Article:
This sort of transparency is fundamental to open source. The twentieth-century view of business sees control as power, and that drives secrecy. But in the connected society emerging in this century, control points are damage in the mesh, something to be worked around.

Transparency on the other hand promotes confidence and community, educates and ultimately empowers. As the web gets richer, the financial and social cost of maintaining secrecy gets higher and higher.

Far from diminishing Apache, this act of radical transparency elevates them and empowers them. Repeated time after time at every level, this sort of transparency has fostered growth and made Apache one of the most succesful open source communities to date.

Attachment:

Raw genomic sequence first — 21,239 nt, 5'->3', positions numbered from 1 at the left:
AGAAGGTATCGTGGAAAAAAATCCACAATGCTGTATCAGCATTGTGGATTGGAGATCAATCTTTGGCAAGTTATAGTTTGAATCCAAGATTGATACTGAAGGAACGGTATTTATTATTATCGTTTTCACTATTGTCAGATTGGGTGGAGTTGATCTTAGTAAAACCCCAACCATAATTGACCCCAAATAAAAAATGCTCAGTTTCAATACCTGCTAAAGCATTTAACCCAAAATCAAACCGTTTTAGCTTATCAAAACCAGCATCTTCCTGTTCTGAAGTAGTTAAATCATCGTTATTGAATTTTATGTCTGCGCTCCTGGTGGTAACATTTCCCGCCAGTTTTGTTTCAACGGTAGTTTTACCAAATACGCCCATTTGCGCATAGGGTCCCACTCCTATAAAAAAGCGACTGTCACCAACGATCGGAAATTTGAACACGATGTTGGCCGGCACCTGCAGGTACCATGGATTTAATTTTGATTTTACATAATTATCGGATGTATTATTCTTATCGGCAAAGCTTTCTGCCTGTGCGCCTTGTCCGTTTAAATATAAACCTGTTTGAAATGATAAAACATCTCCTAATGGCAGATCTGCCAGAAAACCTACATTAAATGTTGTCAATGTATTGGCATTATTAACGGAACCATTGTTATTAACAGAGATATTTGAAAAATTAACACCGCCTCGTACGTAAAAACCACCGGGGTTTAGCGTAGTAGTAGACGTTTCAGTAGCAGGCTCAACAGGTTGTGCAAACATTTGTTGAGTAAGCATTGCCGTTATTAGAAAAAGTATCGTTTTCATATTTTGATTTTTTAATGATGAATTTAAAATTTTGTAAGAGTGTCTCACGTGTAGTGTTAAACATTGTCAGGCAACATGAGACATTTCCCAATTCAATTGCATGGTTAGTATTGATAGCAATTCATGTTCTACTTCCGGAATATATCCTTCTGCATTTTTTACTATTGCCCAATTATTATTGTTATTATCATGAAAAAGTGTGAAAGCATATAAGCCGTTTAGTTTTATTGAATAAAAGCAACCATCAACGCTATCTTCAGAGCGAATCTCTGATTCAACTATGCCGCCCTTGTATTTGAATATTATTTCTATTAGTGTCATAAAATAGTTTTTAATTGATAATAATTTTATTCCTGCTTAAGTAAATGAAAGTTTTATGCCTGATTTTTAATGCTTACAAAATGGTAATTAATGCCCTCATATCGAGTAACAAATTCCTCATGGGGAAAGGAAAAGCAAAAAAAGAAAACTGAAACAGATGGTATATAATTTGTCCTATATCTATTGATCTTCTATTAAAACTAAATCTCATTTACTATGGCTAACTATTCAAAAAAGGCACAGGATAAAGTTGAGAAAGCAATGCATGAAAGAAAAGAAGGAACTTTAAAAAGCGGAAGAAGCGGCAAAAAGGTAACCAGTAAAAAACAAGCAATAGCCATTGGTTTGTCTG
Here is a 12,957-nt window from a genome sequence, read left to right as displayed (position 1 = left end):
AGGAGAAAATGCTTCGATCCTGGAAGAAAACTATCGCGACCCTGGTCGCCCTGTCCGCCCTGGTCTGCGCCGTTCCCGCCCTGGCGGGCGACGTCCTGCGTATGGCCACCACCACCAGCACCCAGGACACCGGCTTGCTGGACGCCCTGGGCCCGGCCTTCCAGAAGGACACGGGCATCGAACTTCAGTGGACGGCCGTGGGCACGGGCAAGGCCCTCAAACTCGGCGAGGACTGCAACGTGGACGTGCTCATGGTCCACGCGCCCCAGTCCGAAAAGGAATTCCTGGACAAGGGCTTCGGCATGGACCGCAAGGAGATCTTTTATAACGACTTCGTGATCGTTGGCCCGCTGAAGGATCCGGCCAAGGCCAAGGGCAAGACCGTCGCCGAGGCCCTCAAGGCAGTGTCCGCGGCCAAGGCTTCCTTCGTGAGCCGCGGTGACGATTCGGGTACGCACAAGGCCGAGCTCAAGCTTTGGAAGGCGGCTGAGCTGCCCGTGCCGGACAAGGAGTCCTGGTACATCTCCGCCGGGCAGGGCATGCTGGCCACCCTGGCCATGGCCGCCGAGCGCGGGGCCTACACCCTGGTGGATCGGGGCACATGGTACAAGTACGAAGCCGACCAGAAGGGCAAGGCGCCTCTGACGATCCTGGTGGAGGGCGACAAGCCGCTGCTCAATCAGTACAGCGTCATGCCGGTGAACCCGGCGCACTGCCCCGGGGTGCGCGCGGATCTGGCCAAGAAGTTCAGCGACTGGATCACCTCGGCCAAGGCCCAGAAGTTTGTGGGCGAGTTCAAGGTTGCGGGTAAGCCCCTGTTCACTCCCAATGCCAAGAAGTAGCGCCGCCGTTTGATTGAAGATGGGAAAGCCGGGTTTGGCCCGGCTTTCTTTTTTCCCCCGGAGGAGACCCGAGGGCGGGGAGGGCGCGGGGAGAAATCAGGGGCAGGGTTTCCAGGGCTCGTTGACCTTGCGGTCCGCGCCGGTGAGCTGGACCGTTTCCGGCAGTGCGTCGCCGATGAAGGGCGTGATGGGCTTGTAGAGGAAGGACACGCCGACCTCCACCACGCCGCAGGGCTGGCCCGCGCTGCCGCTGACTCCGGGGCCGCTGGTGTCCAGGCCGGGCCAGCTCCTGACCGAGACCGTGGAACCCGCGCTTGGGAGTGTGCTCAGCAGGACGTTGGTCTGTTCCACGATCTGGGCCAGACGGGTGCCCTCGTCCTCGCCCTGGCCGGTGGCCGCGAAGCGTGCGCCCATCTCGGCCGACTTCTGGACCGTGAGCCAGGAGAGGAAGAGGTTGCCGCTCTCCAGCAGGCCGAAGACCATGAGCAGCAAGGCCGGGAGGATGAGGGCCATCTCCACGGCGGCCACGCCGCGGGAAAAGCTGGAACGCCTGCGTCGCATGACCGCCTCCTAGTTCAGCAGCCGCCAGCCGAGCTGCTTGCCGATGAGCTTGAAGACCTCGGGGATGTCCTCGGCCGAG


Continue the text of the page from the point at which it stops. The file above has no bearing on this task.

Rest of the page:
Transparency fosters influence while control diminishes it - a hard lesson for modern business, but a crucial one.

Simon Phipps, on the Apache team’s decision to publish a full analysis of a serious security breach in their systems. It should come as no surprise that I concur fully. The way the ASF has handled this is admirable, to say the least.